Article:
|Authors||E. Rogstad, L. C. Briand and R. Torkar|
|Title||Test Case Selection for Black-Box Regression Testing of Database Applications|
|Afilliation||Software Engineering, Software Engineering, Software Engineering|
|Project(s)||The Certus Centre (SFI)|
|Publication Type||Journal Article|
|Year of Publication||2013|
|Journal||Information and Software Technology|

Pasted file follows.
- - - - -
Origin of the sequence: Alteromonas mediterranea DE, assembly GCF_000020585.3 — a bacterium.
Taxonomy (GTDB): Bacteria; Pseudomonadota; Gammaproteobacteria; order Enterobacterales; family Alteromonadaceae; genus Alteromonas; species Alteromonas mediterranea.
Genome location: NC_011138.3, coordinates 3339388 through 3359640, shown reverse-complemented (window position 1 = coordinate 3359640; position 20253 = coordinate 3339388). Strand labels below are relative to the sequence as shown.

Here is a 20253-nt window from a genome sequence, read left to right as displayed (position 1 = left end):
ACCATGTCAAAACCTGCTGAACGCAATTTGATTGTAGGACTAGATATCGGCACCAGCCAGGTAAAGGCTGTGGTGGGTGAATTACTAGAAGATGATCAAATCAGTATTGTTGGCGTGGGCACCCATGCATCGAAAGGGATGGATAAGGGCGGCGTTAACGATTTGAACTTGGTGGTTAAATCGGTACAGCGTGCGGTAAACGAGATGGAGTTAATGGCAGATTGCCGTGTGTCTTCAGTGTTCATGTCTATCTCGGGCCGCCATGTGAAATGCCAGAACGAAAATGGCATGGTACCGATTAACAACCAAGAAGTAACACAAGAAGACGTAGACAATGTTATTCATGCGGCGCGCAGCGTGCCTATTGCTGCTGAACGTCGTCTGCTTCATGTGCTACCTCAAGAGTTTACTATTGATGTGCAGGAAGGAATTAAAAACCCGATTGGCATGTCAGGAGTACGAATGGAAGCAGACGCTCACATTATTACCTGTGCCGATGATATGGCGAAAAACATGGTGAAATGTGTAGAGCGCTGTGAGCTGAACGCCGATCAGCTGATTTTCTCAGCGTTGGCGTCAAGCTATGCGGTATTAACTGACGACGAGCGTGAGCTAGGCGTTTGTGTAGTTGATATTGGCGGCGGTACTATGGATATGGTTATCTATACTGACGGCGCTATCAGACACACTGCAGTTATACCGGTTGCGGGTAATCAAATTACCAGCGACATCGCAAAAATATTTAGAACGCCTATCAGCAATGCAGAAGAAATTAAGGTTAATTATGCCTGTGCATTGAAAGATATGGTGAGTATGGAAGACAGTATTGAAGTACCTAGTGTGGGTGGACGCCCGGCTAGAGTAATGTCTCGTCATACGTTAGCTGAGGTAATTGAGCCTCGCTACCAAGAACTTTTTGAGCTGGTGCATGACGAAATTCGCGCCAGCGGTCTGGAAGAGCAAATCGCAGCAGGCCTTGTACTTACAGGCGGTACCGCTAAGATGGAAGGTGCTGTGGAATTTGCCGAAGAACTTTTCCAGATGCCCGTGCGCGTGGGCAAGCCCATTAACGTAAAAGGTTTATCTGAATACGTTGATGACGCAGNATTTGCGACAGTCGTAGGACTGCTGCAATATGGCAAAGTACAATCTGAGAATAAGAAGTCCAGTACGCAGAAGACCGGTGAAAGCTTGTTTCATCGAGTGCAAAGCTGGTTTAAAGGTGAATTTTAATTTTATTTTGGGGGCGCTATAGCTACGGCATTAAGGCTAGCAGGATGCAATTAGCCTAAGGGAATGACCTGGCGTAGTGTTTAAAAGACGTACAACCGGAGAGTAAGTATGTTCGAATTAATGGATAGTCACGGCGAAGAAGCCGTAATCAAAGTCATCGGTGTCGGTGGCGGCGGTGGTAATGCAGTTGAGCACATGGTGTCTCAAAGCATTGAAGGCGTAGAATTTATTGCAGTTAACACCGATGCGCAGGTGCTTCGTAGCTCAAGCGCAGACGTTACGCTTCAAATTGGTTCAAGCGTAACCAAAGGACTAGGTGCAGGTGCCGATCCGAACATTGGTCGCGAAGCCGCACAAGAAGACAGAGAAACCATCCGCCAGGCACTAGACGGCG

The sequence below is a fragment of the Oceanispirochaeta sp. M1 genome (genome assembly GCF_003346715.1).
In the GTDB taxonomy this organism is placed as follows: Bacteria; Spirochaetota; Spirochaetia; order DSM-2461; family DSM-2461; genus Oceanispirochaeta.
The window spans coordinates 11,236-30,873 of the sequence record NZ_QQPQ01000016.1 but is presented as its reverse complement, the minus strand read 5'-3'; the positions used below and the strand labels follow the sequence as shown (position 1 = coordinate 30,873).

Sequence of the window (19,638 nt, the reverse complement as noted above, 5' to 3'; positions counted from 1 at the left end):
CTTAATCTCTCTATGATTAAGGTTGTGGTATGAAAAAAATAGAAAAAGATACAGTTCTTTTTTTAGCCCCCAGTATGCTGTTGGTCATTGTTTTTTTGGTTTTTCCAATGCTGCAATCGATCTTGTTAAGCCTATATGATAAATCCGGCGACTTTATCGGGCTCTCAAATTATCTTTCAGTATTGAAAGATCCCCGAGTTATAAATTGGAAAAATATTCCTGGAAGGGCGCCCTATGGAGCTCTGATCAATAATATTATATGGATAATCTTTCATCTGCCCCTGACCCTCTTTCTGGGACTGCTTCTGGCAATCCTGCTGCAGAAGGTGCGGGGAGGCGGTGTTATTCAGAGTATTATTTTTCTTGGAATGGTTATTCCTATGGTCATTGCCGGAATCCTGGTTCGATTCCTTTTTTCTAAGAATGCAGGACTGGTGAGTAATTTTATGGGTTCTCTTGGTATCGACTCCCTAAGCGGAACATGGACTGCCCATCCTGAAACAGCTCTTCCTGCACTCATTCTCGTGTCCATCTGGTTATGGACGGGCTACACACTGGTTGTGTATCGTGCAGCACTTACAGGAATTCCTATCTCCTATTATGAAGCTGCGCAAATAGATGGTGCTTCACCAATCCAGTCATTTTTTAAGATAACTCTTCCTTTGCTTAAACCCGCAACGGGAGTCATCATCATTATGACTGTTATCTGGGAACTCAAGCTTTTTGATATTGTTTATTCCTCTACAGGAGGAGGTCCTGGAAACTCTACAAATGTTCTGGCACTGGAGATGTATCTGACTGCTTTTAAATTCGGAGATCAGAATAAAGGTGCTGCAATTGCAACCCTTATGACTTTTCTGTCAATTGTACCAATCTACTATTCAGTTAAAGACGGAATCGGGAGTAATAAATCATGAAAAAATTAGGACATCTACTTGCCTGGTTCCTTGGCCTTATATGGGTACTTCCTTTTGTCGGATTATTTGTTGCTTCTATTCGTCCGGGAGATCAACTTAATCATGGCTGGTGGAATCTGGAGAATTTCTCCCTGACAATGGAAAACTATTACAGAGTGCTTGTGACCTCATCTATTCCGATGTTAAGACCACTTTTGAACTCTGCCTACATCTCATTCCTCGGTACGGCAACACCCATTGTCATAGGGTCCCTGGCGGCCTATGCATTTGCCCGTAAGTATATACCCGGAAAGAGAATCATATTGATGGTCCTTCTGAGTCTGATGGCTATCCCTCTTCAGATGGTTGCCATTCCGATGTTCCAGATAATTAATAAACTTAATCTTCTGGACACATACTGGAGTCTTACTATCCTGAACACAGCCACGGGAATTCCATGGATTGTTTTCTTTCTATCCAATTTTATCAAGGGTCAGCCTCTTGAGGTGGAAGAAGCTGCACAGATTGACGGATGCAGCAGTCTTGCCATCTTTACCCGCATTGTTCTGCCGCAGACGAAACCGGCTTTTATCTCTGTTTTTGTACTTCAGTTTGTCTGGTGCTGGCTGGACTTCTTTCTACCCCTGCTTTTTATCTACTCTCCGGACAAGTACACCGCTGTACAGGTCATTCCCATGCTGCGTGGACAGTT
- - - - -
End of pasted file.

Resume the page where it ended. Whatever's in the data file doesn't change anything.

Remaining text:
Context: This paper presents an approach for selecting regression test cases in the context of large-scale, database applications. We focus on a black-box (specification-based) approach, relying on classification tree models to model the input domain of the system under test (SUT), in order to obtain a more practical and scalable solution. We perform an industrial case study where the SUT is a large database application in Norway's tax department. Objective: We investigate the use of similarity-based test case selection for supporting black box regression testing of database applications. We have developed a practical approach and tool (DART) for functional black-box regression testing of database applications. In order to make the regression test approach scalable for large database applications, we needed a test case selection strategy that reduces the test execution costs and analysis effort. We used classification tree models to partition the input domain of the SUT in order to then select test cases. Rather than selecting test cases at random from each partition, we incorporated a similarity-based test case selection, hypothesizing that it would yield a higher fault detection rate. Method: An experiment was conducted to determine which similarity-based selection algorithm was the most suitable in selecting test cases in large regression test suites, and whether similarity-based selection was a worthwhile and practical alternative to simpler solutions. Results: The results show that combining similarity measurement with partition-based test case selection, by using similarity-based test case selection within each partition, can provide improved fault detection rates over simpler solutions when specific conditions are met regarding the partitions. Conclusions: Under the conditions present in the experiment the improvements were marginal. However, a detailed analysis concludes that the similarity-based selection strategy should be applied when a large number of test cases are contained in each partition and there is significant variability within partitions. If these conditions are not present, incorporating similarity measures is not worthwhile, since the gain is negligible over a random selection within each partition.